Why more Australian equites are better for retirees than other members

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A recent paper by Willis Towers Watson, which looked at all the major options facing big super funds in designing pension-phase strategies for their members, including different tax positions, says retired members should have less in total equities, but 5-10 per cent more in Australian equities than members in the accumulation phase.

The paper, ‘Investing for Retirement: Considerations for Superannuation Fund Trustees, notes the likely differences in the requirements of individual retirees, such as SMSF trustees, and members of a big fund. For instance, most big funds do not need investment income to meet pension payments, but individual investors are likely to.

It supports the appropriateness of big funds continuing to adopt a typical return object of CPI plus 3.5 per cent for both accumulation-phase members and retirement phase members. But it recommends the close consideration of the goal on an after-tax and after-fee basis.

Retirement-phase members do not pay tax on earnings, and therefore have a higher risk/return profile than accumulation-phase members. The value of franking credits from Australian equities is a little higher for retirement-phase members too.

In the Willis Towers Watson sample, a non-retired member targeting CPI plus 3.5 per cent would have an expected long-term return of 7.4 per cent, given a standard asset allocation. The retired member would have an expected return of 8.5 per cent, given the same asset allocation.

The probability of meeting the CPI plus 3.5 per cent objective would be 59 per cent for the non-retiree and 66 per cent for the pension phase.

But the paper suggests that funds should implement a lower-volatility investment strategy for a pension option, which will have slightly lower expected returns but more downside protection in a poor year and a higher probably – 69.0 per cent – of meeting the objective.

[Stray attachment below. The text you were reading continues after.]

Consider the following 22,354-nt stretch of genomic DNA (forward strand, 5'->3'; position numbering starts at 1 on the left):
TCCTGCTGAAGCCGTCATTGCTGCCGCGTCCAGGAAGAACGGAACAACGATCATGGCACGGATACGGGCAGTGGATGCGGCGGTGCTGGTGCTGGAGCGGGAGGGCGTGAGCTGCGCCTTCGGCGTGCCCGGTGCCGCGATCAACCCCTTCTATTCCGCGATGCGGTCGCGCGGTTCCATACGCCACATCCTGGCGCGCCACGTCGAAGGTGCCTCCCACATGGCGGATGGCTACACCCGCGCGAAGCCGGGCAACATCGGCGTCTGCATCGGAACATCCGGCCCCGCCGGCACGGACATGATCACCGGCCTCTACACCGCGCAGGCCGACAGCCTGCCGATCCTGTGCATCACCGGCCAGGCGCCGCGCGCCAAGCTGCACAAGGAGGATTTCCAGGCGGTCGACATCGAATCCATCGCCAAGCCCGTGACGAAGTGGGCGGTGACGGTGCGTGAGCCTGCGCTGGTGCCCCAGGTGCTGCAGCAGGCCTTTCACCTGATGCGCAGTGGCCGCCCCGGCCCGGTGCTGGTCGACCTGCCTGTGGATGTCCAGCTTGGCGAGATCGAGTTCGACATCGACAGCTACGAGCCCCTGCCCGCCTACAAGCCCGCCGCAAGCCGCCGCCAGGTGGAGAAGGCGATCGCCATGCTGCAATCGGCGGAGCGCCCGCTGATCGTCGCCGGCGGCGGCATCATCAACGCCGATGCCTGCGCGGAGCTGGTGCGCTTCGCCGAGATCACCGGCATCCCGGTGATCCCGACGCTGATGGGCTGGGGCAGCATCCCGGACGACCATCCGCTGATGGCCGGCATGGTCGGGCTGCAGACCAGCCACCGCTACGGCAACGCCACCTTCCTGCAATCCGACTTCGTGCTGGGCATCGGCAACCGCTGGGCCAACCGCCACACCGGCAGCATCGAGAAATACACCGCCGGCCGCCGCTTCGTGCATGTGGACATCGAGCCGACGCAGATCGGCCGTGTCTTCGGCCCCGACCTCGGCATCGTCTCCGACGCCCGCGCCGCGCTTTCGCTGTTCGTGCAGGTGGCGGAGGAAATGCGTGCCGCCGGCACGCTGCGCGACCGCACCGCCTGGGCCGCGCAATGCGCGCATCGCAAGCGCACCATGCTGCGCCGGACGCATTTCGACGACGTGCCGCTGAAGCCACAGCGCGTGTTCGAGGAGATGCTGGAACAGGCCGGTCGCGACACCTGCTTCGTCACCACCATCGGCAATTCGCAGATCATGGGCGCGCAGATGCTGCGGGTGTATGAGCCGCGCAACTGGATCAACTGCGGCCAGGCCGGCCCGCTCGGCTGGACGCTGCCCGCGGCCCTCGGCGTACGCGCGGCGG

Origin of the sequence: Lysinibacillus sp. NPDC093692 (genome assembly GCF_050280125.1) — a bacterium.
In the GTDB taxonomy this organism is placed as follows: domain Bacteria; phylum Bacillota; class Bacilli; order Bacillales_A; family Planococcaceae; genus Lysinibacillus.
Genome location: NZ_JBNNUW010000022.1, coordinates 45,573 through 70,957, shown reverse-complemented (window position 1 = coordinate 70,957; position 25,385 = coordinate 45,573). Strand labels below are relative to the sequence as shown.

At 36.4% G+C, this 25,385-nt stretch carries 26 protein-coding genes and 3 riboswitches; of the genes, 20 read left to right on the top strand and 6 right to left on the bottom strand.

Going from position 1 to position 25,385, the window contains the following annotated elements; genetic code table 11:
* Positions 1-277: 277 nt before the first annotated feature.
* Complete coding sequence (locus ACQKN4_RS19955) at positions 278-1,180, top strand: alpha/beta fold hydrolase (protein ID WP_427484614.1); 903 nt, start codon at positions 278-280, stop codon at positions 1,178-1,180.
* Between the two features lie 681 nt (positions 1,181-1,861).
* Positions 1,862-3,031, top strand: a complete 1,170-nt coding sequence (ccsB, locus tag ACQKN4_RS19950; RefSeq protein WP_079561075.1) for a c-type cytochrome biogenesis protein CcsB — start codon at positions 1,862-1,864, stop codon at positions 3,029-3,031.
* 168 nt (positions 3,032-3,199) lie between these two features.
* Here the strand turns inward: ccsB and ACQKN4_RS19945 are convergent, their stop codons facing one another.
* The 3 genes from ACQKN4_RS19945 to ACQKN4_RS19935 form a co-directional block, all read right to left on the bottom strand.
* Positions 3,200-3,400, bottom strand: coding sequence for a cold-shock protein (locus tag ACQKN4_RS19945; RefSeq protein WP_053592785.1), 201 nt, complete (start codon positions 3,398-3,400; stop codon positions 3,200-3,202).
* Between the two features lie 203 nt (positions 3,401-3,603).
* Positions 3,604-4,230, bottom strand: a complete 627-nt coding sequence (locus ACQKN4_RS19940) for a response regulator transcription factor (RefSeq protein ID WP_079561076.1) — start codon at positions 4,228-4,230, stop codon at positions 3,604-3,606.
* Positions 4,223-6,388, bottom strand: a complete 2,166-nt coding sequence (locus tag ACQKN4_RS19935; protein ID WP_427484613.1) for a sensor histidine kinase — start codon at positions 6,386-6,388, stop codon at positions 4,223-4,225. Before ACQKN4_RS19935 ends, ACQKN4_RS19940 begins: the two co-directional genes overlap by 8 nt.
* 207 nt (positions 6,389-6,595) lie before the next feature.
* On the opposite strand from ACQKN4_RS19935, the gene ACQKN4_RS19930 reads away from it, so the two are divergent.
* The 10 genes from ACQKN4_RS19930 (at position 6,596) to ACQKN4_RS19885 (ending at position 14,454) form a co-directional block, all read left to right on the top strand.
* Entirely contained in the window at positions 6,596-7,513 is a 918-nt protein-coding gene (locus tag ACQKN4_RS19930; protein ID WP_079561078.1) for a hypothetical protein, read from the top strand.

The researchers say: “The different tax rates applicable to pension options (relative to accumulation options) present an opportunity for trustees to tailor pension option investment strategies to achieve higher returns than accumulation options, with lower risk. “Several additional opportunities to improve the investment strategy and portfolio construction approach of pension options include:

  • Investing a slightly higher portion of equities in Australia (relative to the accumulation section) to take advantage of franking credit benefits for pensioners
  • Reducing pension option volatility to improve the likelihood of meeting (after tax and fee) return and risk objectives. These include: investing in assets that have a much greater emphasis on downside protection; reducing equity exposure; increasing exposure to lower volatility strategies; and consideration of derivative strategies
  • Increasing portfolio diversity to improve risk/return outcomes (which could include either a higher or lower exposure to illiquid assets, depending on the fund’s liquidity profile).

“We also believe it would be ideal for some assets
of the accumulation and pension sections to be managed separately to ensure that all matters (such as tax) are appropriately considered for both phases.”

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